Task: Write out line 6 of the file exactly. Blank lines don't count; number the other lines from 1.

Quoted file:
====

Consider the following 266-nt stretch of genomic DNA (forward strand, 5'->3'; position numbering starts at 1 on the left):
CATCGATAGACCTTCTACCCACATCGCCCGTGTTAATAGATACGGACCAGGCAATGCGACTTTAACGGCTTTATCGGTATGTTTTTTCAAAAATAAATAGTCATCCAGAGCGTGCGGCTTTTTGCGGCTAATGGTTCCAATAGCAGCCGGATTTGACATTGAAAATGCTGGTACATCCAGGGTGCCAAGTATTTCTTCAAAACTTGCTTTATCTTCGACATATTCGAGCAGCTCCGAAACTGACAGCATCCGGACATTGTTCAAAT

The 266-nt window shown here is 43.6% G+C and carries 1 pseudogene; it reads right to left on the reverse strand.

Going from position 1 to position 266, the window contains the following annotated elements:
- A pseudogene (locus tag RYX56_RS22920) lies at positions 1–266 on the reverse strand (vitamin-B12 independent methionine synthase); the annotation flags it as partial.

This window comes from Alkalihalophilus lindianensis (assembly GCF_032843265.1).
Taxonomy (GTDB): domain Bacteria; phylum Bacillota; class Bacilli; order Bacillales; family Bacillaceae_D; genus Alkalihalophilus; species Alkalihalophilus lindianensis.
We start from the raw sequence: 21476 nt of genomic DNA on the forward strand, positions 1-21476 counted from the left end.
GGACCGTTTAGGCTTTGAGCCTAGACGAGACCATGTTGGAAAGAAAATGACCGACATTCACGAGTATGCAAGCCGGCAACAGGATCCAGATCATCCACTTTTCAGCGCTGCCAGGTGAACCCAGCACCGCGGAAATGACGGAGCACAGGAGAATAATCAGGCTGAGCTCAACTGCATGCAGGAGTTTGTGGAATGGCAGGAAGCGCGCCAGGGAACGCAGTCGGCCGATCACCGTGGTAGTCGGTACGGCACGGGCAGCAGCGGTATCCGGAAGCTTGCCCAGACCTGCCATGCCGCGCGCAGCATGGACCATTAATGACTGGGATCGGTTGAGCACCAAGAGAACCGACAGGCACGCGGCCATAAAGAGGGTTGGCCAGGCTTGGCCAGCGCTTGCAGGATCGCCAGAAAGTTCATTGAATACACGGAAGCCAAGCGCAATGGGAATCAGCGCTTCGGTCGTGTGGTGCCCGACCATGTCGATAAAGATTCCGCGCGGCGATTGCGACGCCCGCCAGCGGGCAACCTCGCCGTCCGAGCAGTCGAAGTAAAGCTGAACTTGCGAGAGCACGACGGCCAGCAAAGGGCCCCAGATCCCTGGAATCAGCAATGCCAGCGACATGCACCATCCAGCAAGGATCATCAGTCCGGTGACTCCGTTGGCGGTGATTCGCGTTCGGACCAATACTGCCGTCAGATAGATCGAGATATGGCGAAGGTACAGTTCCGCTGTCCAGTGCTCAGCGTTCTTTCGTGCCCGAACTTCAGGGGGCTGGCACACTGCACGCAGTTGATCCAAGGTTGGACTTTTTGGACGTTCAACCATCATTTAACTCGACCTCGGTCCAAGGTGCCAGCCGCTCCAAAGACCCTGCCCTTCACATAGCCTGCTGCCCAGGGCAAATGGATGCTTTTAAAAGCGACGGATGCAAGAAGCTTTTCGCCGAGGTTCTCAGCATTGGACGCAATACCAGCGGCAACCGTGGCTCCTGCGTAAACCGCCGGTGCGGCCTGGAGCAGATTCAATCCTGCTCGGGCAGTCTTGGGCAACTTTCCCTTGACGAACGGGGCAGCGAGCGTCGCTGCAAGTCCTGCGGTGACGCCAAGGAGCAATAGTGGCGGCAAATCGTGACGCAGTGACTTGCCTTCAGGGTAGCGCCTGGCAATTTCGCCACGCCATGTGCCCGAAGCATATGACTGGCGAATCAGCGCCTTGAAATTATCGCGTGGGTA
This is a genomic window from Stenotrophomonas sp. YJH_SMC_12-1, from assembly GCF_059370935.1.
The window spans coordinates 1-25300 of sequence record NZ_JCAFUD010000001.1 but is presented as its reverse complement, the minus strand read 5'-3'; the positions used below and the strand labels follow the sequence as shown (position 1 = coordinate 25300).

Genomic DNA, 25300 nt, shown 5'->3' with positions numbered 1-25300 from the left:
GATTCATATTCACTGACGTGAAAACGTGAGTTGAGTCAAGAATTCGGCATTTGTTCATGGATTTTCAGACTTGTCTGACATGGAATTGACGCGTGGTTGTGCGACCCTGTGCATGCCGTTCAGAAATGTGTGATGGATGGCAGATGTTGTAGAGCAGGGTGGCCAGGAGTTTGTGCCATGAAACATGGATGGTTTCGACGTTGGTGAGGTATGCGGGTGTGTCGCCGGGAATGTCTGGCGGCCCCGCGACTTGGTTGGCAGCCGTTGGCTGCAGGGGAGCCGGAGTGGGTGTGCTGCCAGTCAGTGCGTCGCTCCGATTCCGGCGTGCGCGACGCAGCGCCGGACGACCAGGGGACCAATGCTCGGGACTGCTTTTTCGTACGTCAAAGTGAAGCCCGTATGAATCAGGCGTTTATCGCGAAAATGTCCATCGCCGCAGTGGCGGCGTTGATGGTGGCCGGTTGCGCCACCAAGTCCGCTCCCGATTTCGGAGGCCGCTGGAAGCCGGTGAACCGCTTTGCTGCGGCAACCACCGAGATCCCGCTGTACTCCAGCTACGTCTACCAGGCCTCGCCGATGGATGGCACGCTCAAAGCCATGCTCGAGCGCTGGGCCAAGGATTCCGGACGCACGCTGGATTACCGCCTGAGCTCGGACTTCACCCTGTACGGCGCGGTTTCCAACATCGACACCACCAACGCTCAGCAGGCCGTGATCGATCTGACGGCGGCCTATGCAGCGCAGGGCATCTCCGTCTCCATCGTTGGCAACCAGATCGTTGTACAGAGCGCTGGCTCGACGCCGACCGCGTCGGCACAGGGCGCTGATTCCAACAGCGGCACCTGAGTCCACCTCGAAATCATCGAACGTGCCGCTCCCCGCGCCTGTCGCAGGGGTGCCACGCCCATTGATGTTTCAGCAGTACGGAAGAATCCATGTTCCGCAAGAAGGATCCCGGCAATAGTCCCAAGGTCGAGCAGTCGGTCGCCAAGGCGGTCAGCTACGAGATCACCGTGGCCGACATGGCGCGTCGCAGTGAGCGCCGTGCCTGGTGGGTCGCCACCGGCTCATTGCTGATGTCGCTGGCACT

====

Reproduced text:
This window comes from Alkalihalophilus lindianensis (assembly GCF_032843265.1).